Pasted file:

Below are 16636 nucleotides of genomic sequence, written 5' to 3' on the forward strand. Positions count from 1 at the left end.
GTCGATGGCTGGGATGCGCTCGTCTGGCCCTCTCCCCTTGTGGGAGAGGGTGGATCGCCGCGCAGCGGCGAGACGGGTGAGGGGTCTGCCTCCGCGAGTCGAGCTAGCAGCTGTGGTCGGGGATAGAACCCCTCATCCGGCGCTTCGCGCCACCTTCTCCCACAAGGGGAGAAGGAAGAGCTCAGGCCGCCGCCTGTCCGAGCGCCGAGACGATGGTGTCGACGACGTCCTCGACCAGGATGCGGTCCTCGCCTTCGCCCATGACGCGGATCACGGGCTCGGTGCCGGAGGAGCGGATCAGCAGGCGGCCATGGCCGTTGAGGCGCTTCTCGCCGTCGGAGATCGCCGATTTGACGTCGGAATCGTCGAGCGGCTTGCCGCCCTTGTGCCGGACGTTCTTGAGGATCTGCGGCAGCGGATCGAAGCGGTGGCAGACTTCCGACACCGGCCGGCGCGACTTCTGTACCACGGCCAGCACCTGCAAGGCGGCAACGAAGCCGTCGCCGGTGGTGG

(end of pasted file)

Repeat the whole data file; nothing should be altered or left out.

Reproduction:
Below are 16636 nucleotides of genomic sequence, written 5' to 3' on the forward strand. Positions count from 1 at the left end.
GTCGATGGCTGGGATGCGCTCGTCTGGCCCTCTCCCCTTGTGGGAGAGGGTGGATCGCCGCGCAGCGGCGAGACGGGTGAGGGGTCTGCCTCCGCGAGTCGAGCTAGCAGCTGTGGTCGGGGATAGAACCCCTCATCCGGCGCTTCGCGCCACCTTCTCCCACAAGGGGAGAAGGAAGAGCTCAGGCCGCCGCCTGTCCGAGCGCCGAGACGATGGTGTCGACGACGTCCTCGACCAGGATGCGGTCCTCGCCTTCGCCCATGACGCGGATCACGGGCTCGGTGCCGGAGGAGCGGATCAGCAGGCGGCCATGGCCGTTGAGGCGCTTCTCGCCGTCGGAGATCGCCGATTTGACGTCGGAATCGTCGAGCGGCTTGCCGCCCTTGTGCCGGACGTTCTTGAGGATCTGCGGCAGCGGATCGAAGCGGTGGCAGACTTCCGACACCGGCCGGCGCGACTTCTGTACCACGGCCAGCACCTGCAAGGCGGCAACGAAGCCGTCGCCGGTGGTGG